U.S. economic data at the close of the first quarter was mixed, consistent with the view that economic momentum continued through the quarter, but conditions remain far from normal in part due to ongoing uncertainty about fiscal tightening and other regulatory issues. Manufacturing data remains generally positive, supported by gains in construction, automotive and energy-related sectors. New orders for durable goods gained 5.7 percent in March. This was a deceptively positive number, boosted by a rebound in both defense and nondefense aircraft orders. Core orders, nondefense capital goods excluding aircraft, fell by 2.7 percent in March after gaining 6.7 percent in February. The Dallas Federal Reserve’s Texas Manufacturing Outlook Survey was positive in March. The Richmond Fed’s Survey of Manufacturing Activity expanded in March, but at a slower pace than it did in February. The Chicago Purchasing Managers index ticked down in March, but was still in positive territory.
Housing-related data has been a bright spot for the U.S. economy. Both new and existing home sales have been on an upward trend. However, in February new home sales gave back some of their January gains. After surging to a 431,000 unit annual rate in January, new home sales relaxed by 4.6 percent to a 411,000 unit rate in February. Home prices continue to firm up. The Case-Shiller 20-City Composite House Price Index increased by 0.1 percent for the month. Over the previous 12 months the index was up 8.1 percent. All 20 city indexes are now in positive territory in year-ago comparisons.
Personal income increased by 1.1 percent in February, bouncing back from a 3.7 percent drop in January. The January drop in income came on the heels of a bounce in December as dividend payments were front-loaded ahead of tax hikes. The income data will clean up next month, responding more to economic fundamentals rather than to tax avoidance strategies. Real disposable income (after inflation and taxes) was up 0.7 percent in February. Real consumer spending increased by 0.3 percent in February, just as it did in January. The positive feedback loop between firming house prices and auto sales is helping there. Inflation was boosted by higher gasoline prices in February. The personal consumption expenditures price index for February gained 0.4 percent after flatlining for the previous two months. Excluding food and energy, the core PCE price index was up just 0.1 percent in February. There is still reason to be cautious about consumer spending due to conflicting consumer confidence readings for March. The Conference Board’s Consumer Confidence Index fell sharply in March after rebounding in February. However, the University of Michigan’s Consumer Sentiment index showed a slight improvement in March.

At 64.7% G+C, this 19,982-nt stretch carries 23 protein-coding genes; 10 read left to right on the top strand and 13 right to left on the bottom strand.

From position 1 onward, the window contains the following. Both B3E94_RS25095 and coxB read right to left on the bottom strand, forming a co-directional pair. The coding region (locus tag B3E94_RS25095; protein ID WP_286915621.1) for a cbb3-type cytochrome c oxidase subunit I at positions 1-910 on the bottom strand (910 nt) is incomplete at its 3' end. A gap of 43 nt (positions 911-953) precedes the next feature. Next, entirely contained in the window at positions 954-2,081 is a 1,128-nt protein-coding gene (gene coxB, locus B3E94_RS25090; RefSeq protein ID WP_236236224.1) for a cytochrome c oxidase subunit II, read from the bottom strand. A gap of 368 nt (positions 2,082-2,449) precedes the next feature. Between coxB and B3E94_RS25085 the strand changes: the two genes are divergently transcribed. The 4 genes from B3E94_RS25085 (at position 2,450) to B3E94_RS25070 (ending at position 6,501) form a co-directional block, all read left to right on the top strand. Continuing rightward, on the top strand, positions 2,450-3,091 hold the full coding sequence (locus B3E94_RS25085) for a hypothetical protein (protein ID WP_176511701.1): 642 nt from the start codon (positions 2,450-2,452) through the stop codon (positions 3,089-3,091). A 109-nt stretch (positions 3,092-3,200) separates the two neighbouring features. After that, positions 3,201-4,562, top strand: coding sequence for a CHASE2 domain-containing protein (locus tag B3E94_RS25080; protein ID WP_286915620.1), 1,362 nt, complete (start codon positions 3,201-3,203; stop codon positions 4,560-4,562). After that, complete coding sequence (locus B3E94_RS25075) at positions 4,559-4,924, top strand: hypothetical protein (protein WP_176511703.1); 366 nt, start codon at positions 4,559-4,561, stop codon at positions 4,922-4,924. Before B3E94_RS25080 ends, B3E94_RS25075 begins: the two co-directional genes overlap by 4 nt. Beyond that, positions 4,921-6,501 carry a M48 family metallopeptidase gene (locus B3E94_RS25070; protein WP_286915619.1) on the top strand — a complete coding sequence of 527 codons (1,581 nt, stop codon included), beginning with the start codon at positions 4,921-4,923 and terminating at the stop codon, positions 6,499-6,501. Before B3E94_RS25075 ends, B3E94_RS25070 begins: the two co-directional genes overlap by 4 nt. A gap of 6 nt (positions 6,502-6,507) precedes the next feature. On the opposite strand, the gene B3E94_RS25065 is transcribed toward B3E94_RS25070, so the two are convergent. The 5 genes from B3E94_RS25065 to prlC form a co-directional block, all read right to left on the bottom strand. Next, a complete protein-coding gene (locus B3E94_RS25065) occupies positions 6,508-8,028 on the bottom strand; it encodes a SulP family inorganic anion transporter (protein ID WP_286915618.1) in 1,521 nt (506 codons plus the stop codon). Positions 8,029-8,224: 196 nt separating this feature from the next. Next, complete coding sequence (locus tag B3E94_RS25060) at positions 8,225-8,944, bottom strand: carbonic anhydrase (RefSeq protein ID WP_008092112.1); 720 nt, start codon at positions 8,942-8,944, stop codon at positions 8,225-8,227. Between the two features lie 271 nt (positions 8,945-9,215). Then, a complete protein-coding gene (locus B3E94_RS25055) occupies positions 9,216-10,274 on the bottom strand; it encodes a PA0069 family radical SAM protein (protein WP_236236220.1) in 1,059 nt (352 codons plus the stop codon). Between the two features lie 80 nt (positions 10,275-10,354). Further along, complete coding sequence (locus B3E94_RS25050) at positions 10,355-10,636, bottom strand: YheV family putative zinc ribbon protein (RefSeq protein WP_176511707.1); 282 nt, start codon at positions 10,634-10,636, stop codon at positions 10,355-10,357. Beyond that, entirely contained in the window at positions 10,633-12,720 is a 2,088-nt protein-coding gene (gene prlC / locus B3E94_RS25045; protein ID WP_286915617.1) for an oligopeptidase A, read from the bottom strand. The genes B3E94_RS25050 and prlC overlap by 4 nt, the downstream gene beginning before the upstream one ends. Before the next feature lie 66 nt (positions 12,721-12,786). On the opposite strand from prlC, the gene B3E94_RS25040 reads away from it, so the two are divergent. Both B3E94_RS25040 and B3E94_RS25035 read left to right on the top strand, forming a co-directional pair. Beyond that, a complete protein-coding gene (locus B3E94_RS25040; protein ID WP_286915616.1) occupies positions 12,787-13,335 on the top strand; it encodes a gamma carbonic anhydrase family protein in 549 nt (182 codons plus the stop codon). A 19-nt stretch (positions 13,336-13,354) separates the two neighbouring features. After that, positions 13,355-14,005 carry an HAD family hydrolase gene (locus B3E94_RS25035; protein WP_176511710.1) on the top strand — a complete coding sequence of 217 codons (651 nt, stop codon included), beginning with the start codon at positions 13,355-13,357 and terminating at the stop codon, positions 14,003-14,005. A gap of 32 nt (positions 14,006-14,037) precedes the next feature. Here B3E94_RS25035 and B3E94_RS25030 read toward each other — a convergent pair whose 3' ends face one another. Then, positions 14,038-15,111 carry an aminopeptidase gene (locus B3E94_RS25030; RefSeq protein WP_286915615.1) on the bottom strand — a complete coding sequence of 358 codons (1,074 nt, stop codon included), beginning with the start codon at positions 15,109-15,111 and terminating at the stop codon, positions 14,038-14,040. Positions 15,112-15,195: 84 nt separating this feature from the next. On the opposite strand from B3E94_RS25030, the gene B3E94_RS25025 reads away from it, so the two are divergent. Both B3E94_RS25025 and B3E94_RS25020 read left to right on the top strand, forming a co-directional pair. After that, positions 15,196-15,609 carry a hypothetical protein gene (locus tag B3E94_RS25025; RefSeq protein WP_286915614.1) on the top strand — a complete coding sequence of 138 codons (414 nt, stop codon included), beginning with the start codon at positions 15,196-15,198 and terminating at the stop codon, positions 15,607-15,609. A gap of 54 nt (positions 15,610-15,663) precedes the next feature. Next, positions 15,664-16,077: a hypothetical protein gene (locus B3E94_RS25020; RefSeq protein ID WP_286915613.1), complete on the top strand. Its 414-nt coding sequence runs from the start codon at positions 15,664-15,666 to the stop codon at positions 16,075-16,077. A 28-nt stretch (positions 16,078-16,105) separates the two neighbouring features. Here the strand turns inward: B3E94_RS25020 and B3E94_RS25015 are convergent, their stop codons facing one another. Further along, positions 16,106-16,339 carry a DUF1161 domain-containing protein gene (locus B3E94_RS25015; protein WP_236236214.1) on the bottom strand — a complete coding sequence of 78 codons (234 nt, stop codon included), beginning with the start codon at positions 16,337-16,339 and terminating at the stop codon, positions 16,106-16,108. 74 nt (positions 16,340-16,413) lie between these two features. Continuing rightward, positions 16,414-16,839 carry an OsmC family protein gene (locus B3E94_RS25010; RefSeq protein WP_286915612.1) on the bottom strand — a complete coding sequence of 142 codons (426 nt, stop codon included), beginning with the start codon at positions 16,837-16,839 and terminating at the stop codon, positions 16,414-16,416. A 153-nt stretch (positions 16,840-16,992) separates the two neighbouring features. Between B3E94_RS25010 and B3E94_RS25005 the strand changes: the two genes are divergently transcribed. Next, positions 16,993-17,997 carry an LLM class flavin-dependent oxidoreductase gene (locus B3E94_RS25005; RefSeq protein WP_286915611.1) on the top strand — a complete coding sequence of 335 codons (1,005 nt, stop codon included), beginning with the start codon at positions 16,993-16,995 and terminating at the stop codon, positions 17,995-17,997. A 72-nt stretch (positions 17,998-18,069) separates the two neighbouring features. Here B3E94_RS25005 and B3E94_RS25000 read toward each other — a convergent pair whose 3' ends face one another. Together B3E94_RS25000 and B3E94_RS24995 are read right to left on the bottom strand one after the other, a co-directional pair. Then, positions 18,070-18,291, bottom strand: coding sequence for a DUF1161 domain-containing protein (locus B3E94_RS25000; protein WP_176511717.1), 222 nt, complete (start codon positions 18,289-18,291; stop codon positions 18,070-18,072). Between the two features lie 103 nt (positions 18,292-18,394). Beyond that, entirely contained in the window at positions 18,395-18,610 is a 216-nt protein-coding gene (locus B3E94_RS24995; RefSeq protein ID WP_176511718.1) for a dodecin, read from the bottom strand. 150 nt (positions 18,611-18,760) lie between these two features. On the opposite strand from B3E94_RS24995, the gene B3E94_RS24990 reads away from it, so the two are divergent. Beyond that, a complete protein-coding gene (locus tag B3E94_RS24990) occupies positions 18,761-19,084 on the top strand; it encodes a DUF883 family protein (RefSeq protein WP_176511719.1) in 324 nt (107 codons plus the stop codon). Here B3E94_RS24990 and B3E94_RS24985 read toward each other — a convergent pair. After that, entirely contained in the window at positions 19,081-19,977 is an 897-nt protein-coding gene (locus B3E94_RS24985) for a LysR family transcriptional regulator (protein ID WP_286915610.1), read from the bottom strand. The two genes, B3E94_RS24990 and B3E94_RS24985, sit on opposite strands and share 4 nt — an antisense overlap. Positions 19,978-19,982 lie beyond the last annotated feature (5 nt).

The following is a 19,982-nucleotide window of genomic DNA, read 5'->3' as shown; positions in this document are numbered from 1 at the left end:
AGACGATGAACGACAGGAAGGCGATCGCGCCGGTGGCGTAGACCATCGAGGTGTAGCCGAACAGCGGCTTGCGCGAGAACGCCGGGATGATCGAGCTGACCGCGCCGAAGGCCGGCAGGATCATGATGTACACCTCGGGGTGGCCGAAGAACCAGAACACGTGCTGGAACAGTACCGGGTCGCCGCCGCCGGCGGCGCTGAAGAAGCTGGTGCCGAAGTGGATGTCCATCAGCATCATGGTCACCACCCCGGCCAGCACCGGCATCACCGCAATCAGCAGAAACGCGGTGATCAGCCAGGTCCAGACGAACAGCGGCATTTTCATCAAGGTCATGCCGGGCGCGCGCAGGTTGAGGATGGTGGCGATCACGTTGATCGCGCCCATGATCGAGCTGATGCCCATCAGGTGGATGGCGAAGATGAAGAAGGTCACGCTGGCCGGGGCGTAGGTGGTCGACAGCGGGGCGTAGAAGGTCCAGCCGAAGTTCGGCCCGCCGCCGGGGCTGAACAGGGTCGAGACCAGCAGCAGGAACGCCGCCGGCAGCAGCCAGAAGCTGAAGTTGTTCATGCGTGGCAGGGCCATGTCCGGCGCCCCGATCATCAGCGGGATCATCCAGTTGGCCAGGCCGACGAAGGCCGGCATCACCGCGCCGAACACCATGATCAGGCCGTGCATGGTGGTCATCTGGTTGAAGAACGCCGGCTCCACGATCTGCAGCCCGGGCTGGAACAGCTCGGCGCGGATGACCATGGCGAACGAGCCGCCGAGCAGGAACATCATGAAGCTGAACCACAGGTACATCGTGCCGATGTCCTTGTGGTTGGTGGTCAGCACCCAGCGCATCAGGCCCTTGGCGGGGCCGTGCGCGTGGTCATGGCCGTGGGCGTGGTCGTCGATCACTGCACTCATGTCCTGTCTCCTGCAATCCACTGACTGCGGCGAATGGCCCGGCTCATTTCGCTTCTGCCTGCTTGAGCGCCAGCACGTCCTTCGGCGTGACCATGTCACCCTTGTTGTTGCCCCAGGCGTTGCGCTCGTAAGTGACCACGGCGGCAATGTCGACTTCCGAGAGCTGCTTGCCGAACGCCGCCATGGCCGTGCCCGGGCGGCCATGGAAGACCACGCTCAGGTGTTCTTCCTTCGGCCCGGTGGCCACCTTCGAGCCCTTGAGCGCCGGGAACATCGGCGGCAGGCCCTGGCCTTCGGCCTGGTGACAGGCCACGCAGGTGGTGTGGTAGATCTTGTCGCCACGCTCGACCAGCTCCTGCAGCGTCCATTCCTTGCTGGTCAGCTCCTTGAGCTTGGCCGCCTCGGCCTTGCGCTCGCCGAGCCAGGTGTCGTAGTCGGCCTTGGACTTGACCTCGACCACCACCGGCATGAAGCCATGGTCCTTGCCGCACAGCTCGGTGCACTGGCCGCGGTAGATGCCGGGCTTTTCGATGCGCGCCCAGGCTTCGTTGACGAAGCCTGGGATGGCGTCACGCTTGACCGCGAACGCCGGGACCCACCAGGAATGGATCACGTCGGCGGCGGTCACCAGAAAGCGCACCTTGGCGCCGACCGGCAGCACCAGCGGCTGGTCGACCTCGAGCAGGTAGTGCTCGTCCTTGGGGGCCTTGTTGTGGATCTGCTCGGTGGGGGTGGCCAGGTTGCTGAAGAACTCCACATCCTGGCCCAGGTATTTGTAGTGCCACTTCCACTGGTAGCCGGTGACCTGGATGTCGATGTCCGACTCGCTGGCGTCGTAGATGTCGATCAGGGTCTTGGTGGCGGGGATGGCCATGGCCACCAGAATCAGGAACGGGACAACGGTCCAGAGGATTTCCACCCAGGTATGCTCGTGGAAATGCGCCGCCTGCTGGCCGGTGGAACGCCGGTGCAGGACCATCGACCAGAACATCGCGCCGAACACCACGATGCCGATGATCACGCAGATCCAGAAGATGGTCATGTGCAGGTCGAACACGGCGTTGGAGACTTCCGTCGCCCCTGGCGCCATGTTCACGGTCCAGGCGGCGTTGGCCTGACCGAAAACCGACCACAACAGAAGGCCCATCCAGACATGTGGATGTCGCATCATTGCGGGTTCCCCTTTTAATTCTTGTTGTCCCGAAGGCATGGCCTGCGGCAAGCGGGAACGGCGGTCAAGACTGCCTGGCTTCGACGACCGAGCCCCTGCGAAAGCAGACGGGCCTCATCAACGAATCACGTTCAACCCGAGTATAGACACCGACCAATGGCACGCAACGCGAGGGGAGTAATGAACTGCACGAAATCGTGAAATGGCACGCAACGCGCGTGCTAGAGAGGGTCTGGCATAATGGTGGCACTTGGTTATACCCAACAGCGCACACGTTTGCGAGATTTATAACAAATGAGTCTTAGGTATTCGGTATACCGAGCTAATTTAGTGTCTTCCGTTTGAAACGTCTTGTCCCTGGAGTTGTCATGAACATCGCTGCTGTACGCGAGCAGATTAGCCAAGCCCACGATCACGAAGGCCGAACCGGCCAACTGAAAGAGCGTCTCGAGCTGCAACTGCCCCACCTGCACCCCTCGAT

Real gross domestic product for the fourth quarter of 2012 was revised upward again to show 0.4 percent growth. Business fixed investment in structures was revised up, consistent with anecdotal reports of commercial property markets warming up. Inventories were a big drag on Q4 GDP, but will likely add significantly to first quarter GDP growth. This sets up a softer second quarter in terms of industrial production as inventory levels renormalize after Hurricane Sandy.
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